• Implement a public “ticket” endpoint in your application. The endpoint should validate the user’s session and return a random-generated short-lived ticket associated to the user’s session ID. For example, a UUID4 ticket may be computed and stored in Redis with a 30 second expiration using the SETEX command, where the key name corresponds to the ticket (the UUID4), and the key value is the user’s session ID.
  • Implement an internal ticket validation in your application. The endpoint should be configured as the auth endpoint in SocketShark. It should retrieve and return the user’s session ID, and at the same time invalidate the ticket. Any other user information (e.g. user ID) may also be returned. A Redis pipeline should be used to retrieve and delete the ticket.
  • When the JavaScript code connects to SocketShark, it should first request a ticket via the public ticket endpoint, then connect to SocketShark and issue the authentication event with the obtained ticket.

Authorization with microservices

Suppose a user can access products from a set of authorized organization IDs. The auth service stores a list of users and corresponding organization IDs that users have access to. The product service stores a list of products with corresponding organization IDs but is not aware whether a user is authorized to access a specific organization (and therefore product). Subscriptions are per product and should only be authorized if the user can access the product’s organization. To solve this problem without requiring the services to directly talk to each other, extra fields can be used in SocketShark:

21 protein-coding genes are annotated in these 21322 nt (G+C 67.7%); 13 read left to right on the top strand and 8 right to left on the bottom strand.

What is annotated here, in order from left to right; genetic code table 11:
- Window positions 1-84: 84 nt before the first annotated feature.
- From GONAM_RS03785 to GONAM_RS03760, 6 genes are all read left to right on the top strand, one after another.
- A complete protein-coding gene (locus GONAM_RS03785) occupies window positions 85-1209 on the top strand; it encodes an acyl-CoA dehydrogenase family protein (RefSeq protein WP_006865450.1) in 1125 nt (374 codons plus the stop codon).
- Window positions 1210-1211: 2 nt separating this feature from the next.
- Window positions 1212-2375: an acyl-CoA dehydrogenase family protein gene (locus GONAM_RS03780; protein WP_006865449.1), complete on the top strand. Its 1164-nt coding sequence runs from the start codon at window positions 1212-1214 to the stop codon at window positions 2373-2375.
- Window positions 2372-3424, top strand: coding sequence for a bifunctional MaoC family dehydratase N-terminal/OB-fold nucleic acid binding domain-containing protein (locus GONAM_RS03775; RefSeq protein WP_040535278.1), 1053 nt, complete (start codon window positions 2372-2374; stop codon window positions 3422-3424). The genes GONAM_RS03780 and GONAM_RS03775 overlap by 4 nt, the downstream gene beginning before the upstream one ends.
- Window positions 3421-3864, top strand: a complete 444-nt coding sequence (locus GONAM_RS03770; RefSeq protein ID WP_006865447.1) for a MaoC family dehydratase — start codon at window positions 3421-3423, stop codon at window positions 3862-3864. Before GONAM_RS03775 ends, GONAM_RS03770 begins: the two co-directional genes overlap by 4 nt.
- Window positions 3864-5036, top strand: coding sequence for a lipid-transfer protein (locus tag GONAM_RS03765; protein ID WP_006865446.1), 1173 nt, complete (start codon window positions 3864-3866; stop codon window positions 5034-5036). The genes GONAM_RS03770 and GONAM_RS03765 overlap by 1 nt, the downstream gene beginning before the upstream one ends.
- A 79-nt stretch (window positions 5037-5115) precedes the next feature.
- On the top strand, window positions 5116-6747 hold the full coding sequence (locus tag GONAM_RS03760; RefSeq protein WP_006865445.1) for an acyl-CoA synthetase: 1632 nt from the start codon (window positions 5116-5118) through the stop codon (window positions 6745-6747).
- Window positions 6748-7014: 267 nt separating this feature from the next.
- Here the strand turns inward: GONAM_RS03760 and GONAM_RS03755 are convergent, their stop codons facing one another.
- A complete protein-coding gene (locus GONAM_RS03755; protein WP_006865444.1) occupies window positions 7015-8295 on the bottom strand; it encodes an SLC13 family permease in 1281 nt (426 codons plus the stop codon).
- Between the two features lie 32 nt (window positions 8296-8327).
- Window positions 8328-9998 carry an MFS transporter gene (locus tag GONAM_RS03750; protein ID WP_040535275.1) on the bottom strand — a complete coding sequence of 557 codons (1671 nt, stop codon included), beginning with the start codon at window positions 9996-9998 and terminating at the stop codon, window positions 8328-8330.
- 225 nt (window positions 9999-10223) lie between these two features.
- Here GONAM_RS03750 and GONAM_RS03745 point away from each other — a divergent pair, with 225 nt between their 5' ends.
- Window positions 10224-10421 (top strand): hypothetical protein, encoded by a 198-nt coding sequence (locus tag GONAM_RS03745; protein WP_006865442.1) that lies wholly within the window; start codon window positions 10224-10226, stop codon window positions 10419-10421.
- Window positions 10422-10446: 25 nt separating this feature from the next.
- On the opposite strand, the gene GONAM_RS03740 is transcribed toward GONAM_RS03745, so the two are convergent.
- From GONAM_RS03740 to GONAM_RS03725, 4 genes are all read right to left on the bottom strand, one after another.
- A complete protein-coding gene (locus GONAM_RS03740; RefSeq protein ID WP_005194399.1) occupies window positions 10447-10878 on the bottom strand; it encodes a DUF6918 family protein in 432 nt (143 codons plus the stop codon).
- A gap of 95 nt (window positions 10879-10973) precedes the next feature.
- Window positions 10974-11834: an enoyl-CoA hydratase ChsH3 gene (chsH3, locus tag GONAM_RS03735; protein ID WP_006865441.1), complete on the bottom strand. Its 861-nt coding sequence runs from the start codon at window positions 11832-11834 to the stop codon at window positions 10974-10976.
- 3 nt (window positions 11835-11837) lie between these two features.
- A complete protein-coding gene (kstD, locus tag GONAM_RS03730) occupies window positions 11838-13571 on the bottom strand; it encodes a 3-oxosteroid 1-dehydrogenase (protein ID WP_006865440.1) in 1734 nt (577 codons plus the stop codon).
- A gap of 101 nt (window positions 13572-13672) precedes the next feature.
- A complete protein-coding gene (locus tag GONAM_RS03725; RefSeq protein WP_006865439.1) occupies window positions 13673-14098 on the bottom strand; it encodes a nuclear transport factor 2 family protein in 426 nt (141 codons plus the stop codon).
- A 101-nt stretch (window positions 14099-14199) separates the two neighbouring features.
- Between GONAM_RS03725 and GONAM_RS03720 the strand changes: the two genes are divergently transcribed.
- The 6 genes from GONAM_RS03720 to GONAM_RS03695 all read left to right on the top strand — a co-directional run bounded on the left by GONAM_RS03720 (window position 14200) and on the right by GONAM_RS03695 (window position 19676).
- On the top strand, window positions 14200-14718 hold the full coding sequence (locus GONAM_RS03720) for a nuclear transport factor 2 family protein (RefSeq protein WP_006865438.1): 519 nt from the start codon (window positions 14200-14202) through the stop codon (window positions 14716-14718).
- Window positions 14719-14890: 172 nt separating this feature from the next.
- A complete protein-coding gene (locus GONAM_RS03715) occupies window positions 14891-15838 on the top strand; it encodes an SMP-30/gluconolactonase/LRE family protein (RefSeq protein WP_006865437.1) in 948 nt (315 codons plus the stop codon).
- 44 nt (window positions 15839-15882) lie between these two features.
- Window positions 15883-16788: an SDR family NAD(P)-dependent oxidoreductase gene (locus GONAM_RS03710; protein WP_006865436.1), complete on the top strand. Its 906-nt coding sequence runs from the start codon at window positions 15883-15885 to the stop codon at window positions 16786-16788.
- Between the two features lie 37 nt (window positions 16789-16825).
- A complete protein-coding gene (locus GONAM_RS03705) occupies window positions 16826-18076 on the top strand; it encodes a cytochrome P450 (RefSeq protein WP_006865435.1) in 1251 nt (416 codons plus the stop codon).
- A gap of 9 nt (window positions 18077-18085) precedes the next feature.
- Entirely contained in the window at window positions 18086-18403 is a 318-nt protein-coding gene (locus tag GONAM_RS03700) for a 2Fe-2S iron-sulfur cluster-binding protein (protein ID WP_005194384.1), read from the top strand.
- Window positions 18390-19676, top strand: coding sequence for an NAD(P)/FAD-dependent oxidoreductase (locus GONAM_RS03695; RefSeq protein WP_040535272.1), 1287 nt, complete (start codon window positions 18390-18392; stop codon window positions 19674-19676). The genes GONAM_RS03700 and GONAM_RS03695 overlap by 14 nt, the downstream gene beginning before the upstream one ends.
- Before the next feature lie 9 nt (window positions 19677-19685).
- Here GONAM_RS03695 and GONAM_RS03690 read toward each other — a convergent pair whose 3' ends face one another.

• Add the user ID in SocketShark’s authentication configuration under auth_fields, and the organization ID as under the product service’s extra_fields.
  • Return the user ID in the auth service’s authorization endpoint. SocketShark will supply it in all subsequent requests to service endpoints.
  • When the client subscribes to the product service (subscription example: product.PROD_ID), it must also supply the product’s organization ID as an extra field.
  • Set up an authorizer URL for the product service that points to the auth service. The auth service should authorize a subscription if the given user has access to the given organization. Since the authorizer doesn’t have access to the product database, it doesn’t validate the product ID.
  • Set up a before_subscribe URL for the product service that points to the product service. The product service should allow a subscription if the subscription’s product ID matches the given organization ID. Since the organization ID is already validated by the authorizer, no further validation is necessary.